Podocarpus is really drooping !

Discussion in 'Indoor and Greenhouse Plants' started by barrolini, Nov 20, 2012.

  1. barrolini

    barrolini Active Member

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    Have had a Podocarpus indoors for a few years and it has done well. It was repotted about a year ago, took on new growth, and appeared to be thriving. Recently, it has begun to droop quite severely, appears lifeless, and hasn't evidenced new growth for quite some time. Leaves are still green, no sign of any visible insects or such. But it has the look of a plant that is definitely on its way out.

    Any and all suggestions welcomed.
     
  2. Michael F

    Michael F Paragon of Plants Forums Moderator 10 Years

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    Overwatered?
     
  3. Ron B

    Ron B Paragon of Plants 10 Years

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    Got dried out when heat came on?
     
  4. barrolini

    barrolini Active Member

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    Thank you for your replies. But, I have even reduced its watering regimen, and the heat in the house is basically constant throughout the year. I am really at a loss on this one.

    If I see no change and it continues to "droop", should I try repotting, if nothing else?
     
  5. Michael F

    Michael F Paragon of Plants Forums Moderator 10 Years

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    Photos?
     
  6. barrolini

    barrolini Active Member

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    Here are a couple of photos (I hope) of the Podocarpus
     

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  7. Michael F

    Michael F Paragon of Plants Forums Moderator 10 Years

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    Must admit, it looks OK to me. It could probably do with a better-lit spot closer to a large window.
     
  8. Ron B

    Ron B Paragon of Plants 10 Years

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    From what can be seen here top of potting medium looks dry.
     
  9. barrolini

    barrolini Active Member

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    Gentlemen:
    Thank you for your very helpful replies. In fact, since topping up the soil in the container, and relocating the plant for a little more light, it appears to have a new lease on life. Thank you again for your help.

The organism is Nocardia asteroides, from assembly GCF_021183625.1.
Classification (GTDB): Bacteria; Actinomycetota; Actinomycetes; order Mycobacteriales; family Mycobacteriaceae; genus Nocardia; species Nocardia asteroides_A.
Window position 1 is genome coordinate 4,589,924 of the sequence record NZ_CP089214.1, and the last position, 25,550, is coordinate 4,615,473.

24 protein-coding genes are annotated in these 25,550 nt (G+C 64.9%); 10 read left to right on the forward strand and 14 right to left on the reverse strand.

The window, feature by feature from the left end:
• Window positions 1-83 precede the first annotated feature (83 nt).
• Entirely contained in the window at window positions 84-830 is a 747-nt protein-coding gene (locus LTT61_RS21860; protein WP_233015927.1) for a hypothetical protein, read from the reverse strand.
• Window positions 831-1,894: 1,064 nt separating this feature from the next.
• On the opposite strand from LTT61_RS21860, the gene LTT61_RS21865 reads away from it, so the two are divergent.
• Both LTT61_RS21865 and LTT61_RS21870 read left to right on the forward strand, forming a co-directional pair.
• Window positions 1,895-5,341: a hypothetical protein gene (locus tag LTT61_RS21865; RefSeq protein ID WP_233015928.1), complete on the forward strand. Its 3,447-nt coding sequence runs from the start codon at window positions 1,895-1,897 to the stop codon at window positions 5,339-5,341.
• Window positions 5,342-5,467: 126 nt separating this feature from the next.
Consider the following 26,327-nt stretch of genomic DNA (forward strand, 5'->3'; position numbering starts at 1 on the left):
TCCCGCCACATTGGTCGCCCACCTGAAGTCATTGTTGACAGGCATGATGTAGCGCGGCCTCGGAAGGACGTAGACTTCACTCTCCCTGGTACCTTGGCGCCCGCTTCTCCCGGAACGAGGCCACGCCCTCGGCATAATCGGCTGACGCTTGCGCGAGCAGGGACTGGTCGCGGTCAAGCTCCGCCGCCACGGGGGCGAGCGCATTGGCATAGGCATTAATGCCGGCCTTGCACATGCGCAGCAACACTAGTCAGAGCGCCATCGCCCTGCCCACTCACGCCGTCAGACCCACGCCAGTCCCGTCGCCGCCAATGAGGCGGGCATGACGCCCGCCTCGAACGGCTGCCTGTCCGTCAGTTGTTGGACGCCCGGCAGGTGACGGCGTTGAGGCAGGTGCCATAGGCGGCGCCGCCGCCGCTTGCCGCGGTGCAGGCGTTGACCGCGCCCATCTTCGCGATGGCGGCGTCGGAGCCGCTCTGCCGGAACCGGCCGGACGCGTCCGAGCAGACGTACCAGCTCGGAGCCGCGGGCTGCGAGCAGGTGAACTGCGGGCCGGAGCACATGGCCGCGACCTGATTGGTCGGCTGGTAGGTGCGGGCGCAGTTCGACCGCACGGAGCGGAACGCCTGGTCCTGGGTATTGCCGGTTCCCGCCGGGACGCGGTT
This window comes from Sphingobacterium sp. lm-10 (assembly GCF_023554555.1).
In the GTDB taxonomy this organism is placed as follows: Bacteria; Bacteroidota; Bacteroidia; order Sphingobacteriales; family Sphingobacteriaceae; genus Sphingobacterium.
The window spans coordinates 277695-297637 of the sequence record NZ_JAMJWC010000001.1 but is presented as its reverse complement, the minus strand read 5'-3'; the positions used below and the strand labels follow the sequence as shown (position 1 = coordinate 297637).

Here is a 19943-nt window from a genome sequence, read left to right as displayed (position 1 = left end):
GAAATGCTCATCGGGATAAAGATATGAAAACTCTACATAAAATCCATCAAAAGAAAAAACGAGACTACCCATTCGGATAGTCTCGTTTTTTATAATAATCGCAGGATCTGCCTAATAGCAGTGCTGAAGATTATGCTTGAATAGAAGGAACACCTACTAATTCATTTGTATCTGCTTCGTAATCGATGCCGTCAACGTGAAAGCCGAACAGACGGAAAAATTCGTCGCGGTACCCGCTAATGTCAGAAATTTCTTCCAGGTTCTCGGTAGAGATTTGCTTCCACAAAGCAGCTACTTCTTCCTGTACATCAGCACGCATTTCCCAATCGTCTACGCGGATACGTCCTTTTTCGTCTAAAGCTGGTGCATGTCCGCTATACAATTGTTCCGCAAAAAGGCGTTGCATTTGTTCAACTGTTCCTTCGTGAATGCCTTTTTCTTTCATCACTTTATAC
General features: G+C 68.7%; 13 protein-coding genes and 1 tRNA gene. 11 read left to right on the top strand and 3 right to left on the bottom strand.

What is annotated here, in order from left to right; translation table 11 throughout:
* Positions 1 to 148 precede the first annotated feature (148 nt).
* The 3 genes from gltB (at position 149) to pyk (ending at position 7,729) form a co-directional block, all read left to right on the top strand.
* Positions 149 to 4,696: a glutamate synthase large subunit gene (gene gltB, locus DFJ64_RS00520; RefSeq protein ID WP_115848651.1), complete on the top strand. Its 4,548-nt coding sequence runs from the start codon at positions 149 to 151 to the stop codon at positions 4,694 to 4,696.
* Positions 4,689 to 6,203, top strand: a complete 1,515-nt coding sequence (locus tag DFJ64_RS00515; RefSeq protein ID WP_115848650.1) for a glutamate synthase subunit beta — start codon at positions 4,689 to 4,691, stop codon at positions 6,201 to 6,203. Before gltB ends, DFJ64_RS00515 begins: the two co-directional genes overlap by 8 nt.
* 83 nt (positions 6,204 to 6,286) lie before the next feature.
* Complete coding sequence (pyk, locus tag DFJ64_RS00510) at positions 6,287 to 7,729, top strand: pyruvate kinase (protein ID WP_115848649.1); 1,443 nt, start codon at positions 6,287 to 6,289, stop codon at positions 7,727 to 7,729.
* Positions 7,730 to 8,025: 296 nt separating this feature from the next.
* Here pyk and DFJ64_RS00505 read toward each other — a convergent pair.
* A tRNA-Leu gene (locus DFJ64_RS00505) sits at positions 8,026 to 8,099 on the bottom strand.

Barrie (barrolini)
     
  10. Ron B

    Ron B Paragon of Plants 10 Years

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    Regarding the idea that it looked normal perhaps you were mistaking the natural limpness of new growths for wilting, and after these firmed up it then looked better to you.
     
  11. barrolini

    barrolini Active Member

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    Hi. I've had the plant for 6+ years and it was seriously drooping...actually sagging, with no signs of recent new growth. On closer examination, I noted that the core of the root system was actually exposed above the surface of the surrounding soil, and as such it had to be drying out abnormally, even afrer watering.
    Topping up the soil, and adding a thin layer of mulch above, and a subsequent watering has brought it visibly back to its pre-existing form. I also moved it to a little better location. Since that time it has returned its healthier, pre-sagging appearance.
    Thanks again for your help
     
  12. Ron B

    Ron B Paragon of Plants 10 Years

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    Taking us back to my original thinking. When a plant is re-planted if there is a textural difference between the material that the roots are in to start with and the new growing medium around that area there can be problems with watering, do to how movement of water between zones of differing textures occurs. This usually comes up when talking about plants being put in the ground, but is probably what happened in this instance also.
     
  13. Insectivore

    Insectivore Active Member

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    And the dirt often falls down some while settling after repotting, so that could cause your exposed roots.
     

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